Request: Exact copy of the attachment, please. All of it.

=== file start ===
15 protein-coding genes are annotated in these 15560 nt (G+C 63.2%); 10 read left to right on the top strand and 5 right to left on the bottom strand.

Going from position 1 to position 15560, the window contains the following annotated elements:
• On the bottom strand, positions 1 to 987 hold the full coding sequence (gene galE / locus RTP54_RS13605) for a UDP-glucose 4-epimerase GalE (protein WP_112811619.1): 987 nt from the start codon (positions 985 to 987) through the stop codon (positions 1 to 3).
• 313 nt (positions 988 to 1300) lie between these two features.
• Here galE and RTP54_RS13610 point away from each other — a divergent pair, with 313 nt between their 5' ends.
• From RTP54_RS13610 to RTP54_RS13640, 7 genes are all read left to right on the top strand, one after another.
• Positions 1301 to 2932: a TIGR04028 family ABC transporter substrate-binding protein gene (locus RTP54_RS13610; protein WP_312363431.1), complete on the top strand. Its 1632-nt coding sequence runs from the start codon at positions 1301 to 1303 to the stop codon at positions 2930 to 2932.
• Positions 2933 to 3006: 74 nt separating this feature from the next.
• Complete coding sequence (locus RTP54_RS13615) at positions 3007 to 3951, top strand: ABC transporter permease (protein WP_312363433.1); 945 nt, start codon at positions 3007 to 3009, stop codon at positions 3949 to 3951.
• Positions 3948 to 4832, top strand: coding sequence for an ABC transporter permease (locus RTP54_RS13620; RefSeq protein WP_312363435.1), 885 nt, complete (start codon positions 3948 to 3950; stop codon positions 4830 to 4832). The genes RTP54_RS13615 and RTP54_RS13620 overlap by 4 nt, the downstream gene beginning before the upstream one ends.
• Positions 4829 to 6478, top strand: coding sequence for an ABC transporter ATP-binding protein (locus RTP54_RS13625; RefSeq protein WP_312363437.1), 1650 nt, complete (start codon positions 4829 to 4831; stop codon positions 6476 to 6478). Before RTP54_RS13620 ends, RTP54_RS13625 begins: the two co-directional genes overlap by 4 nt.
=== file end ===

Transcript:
15 protein-coding genes are annotated in these 15560 nt (G+C 63.2%); 10 read left to right on the top strand and 5 right to left on the bottom strand.

Going from position 1 to position 15560, the window contains the following annotated elements:
• On the bottom strand, positions 1 to 987 hold the full coding sequence (gene galE / locus RTP54_RS13605) for a UDP-glucose 4-epimerase GalE (protein WP_112811619.1): 987 nt from the start codon (positions 985 to 987) through the stop codon (positions 1 to 3).
• 313 nt (positions 988 to 1300) lie between these two features.
• Here galE and RTP54_RS13610 point away from each other — a divergent pair, with 313 nt between their 5' ends.
• From RTP54_RS13610 to RTP54_RS13640, 7 genes are all read left to right on the top strand, one after another.
• Positions 1301 to 2932: a TIGR04028 family ABC transporter substrate-binding protein gene (locus RTP54_RS13610; protein WP_312363431.1), complete on the top strand. Its 1632-nt coding sequence runs from the start codon at positions 1301 to 1303 to the stop codon at positions 2930 to 2932.
• Positions 2933 to 3006: 74 nt separating this feature from the next.
• Complete coding sequence (locus RTP54_RS13615) at positions 3007 to 3951, top strand: ABC transporter permease (protein WP_312363433.1); 945 nt, start codon at positions 3007 to 3009, stop codon at positions 3949 to 3951.
• Positions 3948 to 4832, top strand: coding sequence for an ABC transporter permease (locus RTP54_RS13620; RefSeq protein WP_312363435.1), 885 nt, complete (start codon positions 3948 to 3950; stop codon positions 4830 to 4832). The genes RTP54_RS13615 and RTP54_RS13620 overlap by 4 nt, the downstream gene beginning before the upstream one ends.
• Positions 4829 to 6478, top strand: coding sequence for an ABC transporter ATP-binding protein (locus RTP54_RS13625; RefSeq protein WP_312363437.1), 1650 nt, complete (start codon positions 4829 to 4831; stop codon positions 6476 to 6478). Before RTP54_RS13620 ends, RTP54_RS13625 begins: the two co-directional genes overlap by 4 nt.